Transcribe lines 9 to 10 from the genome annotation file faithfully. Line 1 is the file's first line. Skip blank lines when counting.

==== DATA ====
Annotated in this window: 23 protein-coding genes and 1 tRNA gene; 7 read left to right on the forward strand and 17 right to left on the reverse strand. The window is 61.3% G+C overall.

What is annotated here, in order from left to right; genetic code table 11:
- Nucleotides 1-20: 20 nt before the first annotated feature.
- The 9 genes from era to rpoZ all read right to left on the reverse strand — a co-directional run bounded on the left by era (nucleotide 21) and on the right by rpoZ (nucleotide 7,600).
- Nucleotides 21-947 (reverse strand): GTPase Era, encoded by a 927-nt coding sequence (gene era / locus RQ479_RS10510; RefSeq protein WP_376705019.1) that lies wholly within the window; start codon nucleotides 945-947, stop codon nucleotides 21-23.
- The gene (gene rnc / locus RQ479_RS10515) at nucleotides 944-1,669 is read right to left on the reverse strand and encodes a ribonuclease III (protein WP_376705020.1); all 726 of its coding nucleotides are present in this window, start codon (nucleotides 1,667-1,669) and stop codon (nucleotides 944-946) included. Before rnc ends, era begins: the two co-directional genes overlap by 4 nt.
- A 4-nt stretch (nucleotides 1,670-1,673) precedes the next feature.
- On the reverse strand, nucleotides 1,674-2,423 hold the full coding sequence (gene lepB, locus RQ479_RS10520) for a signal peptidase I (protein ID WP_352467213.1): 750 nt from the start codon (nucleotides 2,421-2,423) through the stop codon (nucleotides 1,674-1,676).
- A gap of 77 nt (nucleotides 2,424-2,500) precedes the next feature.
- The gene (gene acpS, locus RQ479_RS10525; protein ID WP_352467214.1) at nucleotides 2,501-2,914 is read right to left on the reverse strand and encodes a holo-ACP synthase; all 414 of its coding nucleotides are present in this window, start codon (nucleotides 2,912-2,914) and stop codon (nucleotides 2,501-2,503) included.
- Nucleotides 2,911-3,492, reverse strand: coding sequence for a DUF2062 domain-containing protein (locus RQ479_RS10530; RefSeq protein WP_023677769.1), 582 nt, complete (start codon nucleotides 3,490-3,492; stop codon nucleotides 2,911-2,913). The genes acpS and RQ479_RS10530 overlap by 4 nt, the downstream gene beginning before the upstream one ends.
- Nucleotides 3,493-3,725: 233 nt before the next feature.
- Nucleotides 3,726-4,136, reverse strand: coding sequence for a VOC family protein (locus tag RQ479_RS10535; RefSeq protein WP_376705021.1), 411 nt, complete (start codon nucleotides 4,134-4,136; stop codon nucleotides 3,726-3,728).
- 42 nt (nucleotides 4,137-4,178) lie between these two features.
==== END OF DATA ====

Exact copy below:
- A gap of 77 nt (nucleotides 2,424-2,500) precedes the next feature.
- The gene (gene acpS, locus RQ479_RS10525; protein ID WP_352467214.1) at nucleotides 2,501-2,914 is read right to left on the reverse strand and encodes a holo-ACP synthase; all 414 of its coding nucleotides are present in this window, start codon (nucleotides 2,912-2,914) and stop codon (nucleotides 2,501-2,503) included.